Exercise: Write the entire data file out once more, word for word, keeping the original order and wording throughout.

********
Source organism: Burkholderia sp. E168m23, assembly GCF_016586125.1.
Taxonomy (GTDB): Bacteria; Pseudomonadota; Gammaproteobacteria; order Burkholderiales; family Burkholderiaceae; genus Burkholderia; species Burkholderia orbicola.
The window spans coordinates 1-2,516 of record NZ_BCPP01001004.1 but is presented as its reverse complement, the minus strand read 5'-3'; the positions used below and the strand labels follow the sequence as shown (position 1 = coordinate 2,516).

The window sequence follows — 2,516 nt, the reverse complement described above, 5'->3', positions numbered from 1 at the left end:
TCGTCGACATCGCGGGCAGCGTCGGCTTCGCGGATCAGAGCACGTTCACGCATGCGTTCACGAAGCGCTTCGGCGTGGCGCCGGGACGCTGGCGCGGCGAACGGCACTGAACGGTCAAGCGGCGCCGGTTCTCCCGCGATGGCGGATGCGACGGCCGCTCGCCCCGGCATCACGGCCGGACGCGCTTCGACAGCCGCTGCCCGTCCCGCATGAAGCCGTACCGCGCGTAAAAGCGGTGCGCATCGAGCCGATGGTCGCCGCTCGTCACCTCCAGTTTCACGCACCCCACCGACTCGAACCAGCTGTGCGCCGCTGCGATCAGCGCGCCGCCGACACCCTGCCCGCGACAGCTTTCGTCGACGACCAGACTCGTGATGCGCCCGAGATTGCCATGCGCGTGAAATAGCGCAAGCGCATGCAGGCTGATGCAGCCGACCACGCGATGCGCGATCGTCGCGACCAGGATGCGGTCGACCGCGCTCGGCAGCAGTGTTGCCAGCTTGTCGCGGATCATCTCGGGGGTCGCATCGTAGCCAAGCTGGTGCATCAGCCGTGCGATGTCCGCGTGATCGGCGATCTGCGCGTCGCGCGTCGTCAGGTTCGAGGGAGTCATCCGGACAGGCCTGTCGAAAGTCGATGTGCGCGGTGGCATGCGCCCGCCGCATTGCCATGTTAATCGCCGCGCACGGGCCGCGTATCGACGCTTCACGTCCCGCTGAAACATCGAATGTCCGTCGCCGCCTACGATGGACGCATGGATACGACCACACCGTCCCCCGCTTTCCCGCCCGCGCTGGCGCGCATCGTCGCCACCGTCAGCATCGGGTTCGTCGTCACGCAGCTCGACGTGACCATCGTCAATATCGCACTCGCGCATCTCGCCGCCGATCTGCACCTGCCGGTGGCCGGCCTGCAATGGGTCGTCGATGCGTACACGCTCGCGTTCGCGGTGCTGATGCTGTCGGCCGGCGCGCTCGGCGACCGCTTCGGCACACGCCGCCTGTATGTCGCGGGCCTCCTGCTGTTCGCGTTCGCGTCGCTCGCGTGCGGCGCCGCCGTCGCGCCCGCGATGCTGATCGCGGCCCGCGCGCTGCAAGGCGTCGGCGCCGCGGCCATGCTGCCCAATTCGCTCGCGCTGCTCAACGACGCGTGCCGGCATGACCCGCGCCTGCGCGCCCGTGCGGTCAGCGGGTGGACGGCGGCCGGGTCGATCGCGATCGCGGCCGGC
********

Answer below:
Source organism: Burkholderia sp. E168m23, assembly GCF_016586125.1.
Taxonomy (GTDB): Bacteria; Pseudomonadota; Gammaproteobacteria; order Burkholderiales; family Burkholderiaceae; genus Burkholderia; species Burkholderia orbicola.
The window spans coordinates 1-2,516 of record NZ_BCPP01001004.1 but is presented as its reverse complement, the minus strand read 5'-3'; the positions used below and the strand labels follow the sequence as shown (position 1 = coordinate 2,516).

The window sequence follows — 2,516 nt, the reverse complement described above, 5'->3', positions numbered from 1 at the left end:
TCGTCGACATCGCGGGCAGCGTCGGCTTCGCGGATCAGAGCACGTTCACGCATGCGTTCACGAAGCGCTTCGGCGTGGCGCCGGGACGCTGGCGCGGCGAACGGCACTGAACGGTCAAGCGGCGCCGGTTCTCCCGCGATGGCGGATGCGACGGCCGCTCGCCCCGGCATCACGGCCGGACGCGCTTCGACAGCCGCTGCCCGTCCCGCATGAAGCCGTACCGCGCGTAAAAGCGGTGCGCATCGAGCCGATGGTCGCCGCTCGTCACCTCCAGTTTCACGCACCCCACCGACTCGAACCAGCTGTGCGCCGCTGCGATCAGCGCGCCGCCGACACCCTGCCCGCGACAGCTTTCGTCGACGACCAGACTCGTGATGCGCCCGAGATTGCCATGCGCGTGAAATAGCGCAAGCGCATGCAGGCTGATGCAGCCGACCACGCGATGCGCGATCGTCGCGACCAGGATGCGGTCGACCGCGCTCGGCAGCAGTGTTGCCAGCTTGTCGCGGATCATCTCGGGGGTCGCATCGTAGCCAAGCTGGTGCATCAGCCGTGCGATGTCCGCGTGATCGGCGATCTGCGCGTCGCGCGTCGTCAGGTTCGAGGGAGTCATCCGGACAGGCCTGTCGAAAGTCGATGTGCGCGGTGGCATGCGCCCGCCGCATTGCCATGTTAATCGCCGCGCACGGGCCGCGTATCGACGCTTCACGTCCCGCTGAAACATCGAATGTCCGTCGCCGCCTACGATGGACGCATGGATACGACCACACCGTCCCCCGCTTTCCCGCCCGCGCTGGCGCGCATCGTCGCCACCGTCAGCATCGGGTTCGTCGTCACGCAGCTCGACGTGACCATCGTCAATATCGCACTCGCGCATCTCGCCGCCGATCTGCACCTGCCGGTGGCCGGCCTGCAATGGGTCGTCGATGCGTACACGCTCGCGTTCGCGGTGCTGATGCTGTCGGCCGGCGCGCTCGGCGACCGCTTCGGCACACGCCGCCTGTATGTCGCGGGCCTCCTGCTGTTCGCGTTCGCGTCGCTCGCGTGCGGCGCCGCCGTCGCGCCCGCGATGCTGATCGCGGCCCGCGCGCTGCAAGGCGTCGGCGCCGCGGCCATGCTGCCCAATTCGCTCGCGCTGCTCAACGACGCGTGCCGGCATGACCCGCGCCTGCGCGCCCGTGCGGTCAGCGGGTGGACGGCGGCCGGGTCGATCGCGATCGCGGCCGGC